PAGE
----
Posted: Fri 23rd Oct 2015
Frank Meehan, investor and co-founder of SmartUp, pulls out business lessons from the third episode in the latest series of BBC TV's The Apprentice.
As I settled down to watch this week's episode of The Apprentice with my eight-year-old son, I wanted to hear it from his perspective as kids say exactly what they think and he's definitely an entrepreneur in the making. I watched the episode from my viewpoint as a venture capitalist and asked myself, would I invest in any of the candidates myself and why?
The task was smart. Two teams had to buy 10 items across Kent and Calais. Each team needed to identify the items, figure out where the best place was to buy them, and then split into two teams - the boys versus the girls - and negotiate the best deal. The catch? One half of the team goes to France, the other stays in England.
What appeared to be about negotiation on the surface, underneath this task was really about the ability to think ahead and plan out a strategy, whilst building and driving a team forward. When I'm investing, like most VCs, we look for founders that have mastered these two skills above everything else. We need founders that can attract the best talent, deal with egos, and mould a finely tuned team that works together to deliver results. The capability to handle pressure is also vital because when things go wrong, as they invariably do, their ability to adapt fast and effectively is crucial.
This week was also about the teams effectively communicating in another market. They had to quickly work out who was best suited to negotiating in another country with a different language, a very important skill in this highly interconnected world. This proved to be very revealing to each candidate's strengths, as I highly value people that understand and know the dynamics of the global economy. As Lord Sugar said: "I expect you to negotiate any time, anywhere and more importantly with anyone." Gone are the days where you could just only know your own region and nothing more. If you want to be truly successful, you need to be international in your approach.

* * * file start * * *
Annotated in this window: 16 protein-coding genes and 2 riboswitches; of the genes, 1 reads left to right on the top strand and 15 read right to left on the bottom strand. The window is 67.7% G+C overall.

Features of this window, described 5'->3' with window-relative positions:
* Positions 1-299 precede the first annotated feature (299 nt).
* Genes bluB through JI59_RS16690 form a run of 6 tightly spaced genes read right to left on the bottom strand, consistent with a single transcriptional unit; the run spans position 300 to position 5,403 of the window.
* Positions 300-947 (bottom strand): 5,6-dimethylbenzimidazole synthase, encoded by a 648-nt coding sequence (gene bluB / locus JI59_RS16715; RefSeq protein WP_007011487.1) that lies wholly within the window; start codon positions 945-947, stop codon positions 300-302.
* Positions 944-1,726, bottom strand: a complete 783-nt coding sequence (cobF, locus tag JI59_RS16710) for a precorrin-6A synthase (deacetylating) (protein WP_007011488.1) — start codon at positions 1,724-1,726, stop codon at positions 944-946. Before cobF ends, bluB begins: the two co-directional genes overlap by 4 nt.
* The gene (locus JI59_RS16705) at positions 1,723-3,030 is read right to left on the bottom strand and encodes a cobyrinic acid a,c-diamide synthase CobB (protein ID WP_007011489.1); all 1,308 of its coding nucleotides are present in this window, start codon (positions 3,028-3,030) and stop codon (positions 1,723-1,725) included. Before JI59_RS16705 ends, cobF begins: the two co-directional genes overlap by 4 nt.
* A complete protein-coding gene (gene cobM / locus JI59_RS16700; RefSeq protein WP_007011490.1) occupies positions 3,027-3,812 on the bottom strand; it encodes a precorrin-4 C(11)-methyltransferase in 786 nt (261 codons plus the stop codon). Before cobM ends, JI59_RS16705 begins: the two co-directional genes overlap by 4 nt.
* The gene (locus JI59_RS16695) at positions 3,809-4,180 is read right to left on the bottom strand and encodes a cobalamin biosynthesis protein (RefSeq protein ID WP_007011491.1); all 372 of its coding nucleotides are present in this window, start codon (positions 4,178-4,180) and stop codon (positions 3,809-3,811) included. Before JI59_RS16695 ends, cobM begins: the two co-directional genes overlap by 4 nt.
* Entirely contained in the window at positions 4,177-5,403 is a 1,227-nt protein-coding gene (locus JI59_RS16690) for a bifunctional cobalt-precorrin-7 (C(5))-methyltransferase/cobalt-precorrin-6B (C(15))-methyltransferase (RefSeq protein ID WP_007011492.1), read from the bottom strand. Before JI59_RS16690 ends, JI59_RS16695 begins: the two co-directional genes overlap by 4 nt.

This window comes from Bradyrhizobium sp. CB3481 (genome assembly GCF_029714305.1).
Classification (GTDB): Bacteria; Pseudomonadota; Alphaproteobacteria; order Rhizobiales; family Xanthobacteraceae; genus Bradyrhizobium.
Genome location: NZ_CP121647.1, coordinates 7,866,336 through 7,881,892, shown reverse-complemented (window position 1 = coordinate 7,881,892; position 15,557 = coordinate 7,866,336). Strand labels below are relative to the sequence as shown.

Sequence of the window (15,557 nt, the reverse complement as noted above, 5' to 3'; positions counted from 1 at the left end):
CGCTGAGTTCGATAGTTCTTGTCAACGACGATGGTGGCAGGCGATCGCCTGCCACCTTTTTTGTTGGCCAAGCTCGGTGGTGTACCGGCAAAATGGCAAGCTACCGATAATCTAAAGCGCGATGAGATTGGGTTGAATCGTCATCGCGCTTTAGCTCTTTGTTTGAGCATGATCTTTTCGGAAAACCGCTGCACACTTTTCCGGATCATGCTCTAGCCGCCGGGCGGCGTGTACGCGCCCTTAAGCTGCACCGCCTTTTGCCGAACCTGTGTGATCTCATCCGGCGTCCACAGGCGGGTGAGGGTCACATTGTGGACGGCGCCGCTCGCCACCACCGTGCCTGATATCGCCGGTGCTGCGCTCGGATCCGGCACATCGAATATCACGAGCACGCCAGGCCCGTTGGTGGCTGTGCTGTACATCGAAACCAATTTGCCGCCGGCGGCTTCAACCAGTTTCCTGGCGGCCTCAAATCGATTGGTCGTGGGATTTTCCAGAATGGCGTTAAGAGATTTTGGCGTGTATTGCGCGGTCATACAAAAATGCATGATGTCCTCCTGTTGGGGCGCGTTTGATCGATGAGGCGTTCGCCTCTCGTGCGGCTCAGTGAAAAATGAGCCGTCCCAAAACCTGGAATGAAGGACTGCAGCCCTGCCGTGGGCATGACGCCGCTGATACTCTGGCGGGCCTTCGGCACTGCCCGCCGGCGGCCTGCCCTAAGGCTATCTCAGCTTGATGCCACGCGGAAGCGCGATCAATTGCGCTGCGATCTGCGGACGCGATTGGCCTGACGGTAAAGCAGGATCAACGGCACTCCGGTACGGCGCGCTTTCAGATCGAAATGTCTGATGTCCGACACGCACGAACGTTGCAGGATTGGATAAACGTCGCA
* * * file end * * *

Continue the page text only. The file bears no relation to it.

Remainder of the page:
The success of this task was ultimately down to the performance of the project leader: how they put the team together and assigned which products to buy. The girls chose team leader Vana Koutsomitis who, after speaking five languages and has lived all over the world, appeared to be the right choice. For the boys, they appointed plumbing business owner, Joseph Valente. People who can build and motivate a team are second to none and Joseph strikes me as someone who can do just that due to his energetic and street-smart style.
It become apparent early on that Vana had no idea how to run a team. She comes from an aggressive trading floor environment, and is used to just either executing what she's told to do or being completely in charge. Joseph on the other hand pulls the team together, makes firm decisions, lets people take the lead but also deals well with other team members' negativity. Out of everyone in this season's Apprentice, I would invest in him.
When starting a business and during the important early days, founders have to demonstrate their skills at building and leading a company to get funding. If you've got a natural flare for sales and flawless negotiation skills, this will provide you with the force to do well in today's business world. Just make sure when you're hiring you quickly determine if someone can work as a team. If not, don't hold back your inner Lord Sugar and tell them 'You're Fired!'.
Meet all the candidates from the 2015 series of The Apprentice here. Spoiler alert! All fired candidates are revealed.